Rizal’s Masungi Georeserve wins UNWTO recognition

Published September 12, 2019, 9:49 PM

by Ellalyn De Vera & Richa Noriega

By Ellalyn De Vera-Ruiz

The Masungi Georeserve in Rizal province was recognized by the United Nations World Tourism Organization (UNWTO) as one of the most sustainable and innovative tourism projects worldwide.

Masungi Georeserve in Rizal (Masungi Georeserve)
Masungi Georeserve in Rizal (Masungi Georeserve)

In a special awards ceremony held in St. Petersburg, Russia last Sept. 10, the UNWTO presented Masungi Georeserve as one of three leading tourism projects in the world led by a private sector.

“We are very honored to be recognized alongside more established organizations from across the world. Masungi is quite young and highly local, and to be acclaimed at this stage, in front of hundreds of tourism ministers and high-ranking officials from the United Nations, is a rare feat,” Masungi Georeserve Foundation trustee and National Geographic explorer Ann Dumaliang said.

While the top award for the Enterprises category was eventually presented to V Resorts of India, the team behind Masungi is grateful for UNWTO’s recognition out of almost 200 projects nominated worldwide, the Foundation said.

“The recognition inspires our team to continue the difficult but important work we are doing and make the country proud. With this prestigious award we would like to invite more organizations and government entities to join us in this victory and support our conservation efforts decisively,” Dumaliang said. “Besides our team on the ground who worked tirelessly to keep Masungi alive, we also dedicate this award to two of our fiercest champions whom we lost this year, renowned geologist Dr. Rolly Pena and environmentalist Gina Lopez.”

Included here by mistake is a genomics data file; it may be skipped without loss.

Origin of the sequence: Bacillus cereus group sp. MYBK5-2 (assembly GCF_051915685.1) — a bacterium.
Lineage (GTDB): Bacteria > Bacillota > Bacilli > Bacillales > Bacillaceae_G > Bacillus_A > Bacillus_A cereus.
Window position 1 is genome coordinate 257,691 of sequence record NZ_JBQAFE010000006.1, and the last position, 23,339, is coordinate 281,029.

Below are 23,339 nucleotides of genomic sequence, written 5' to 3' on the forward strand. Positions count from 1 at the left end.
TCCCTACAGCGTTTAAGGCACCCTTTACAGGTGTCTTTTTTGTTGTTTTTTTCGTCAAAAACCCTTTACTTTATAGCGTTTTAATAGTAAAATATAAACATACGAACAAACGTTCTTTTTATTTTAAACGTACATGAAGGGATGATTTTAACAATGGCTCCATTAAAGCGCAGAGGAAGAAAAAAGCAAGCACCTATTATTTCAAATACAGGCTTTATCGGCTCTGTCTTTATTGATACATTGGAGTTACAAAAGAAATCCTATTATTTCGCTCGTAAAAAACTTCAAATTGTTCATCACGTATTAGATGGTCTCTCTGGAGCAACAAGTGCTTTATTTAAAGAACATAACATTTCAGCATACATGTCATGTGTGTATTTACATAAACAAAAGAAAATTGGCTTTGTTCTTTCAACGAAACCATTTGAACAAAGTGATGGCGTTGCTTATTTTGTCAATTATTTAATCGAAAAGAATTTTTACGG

Department of Tourism Secretary Bernadette Romulo-Puyat, who was also present at the event expressed pride and support for the recognition.

Masungi Georeserve Foundation is responsible for the conservation, education and geotourism efforts for the limestone formations and biodiversity in Baras, Rizal.

In the 1990’s, the area has been heavily damaged by illegal logging and quarrying activities.

To prevent further degradation, the area became part of a joint venture development of the Department of Environment and Natural Resources and Blue Star Development Corporation for housing alongside the preservation of the area’s natural characteristics and limestones.

In 2017, former DENR Secretary Gina Lopez expanded the group’s mandate to restore some 2,700 hectares of denuded land around the original site in an ambitious initiative called the Masungi Geopark Project.

Over 47,000 native trees have since been planted in the new area by park rangers, volunteers and guests.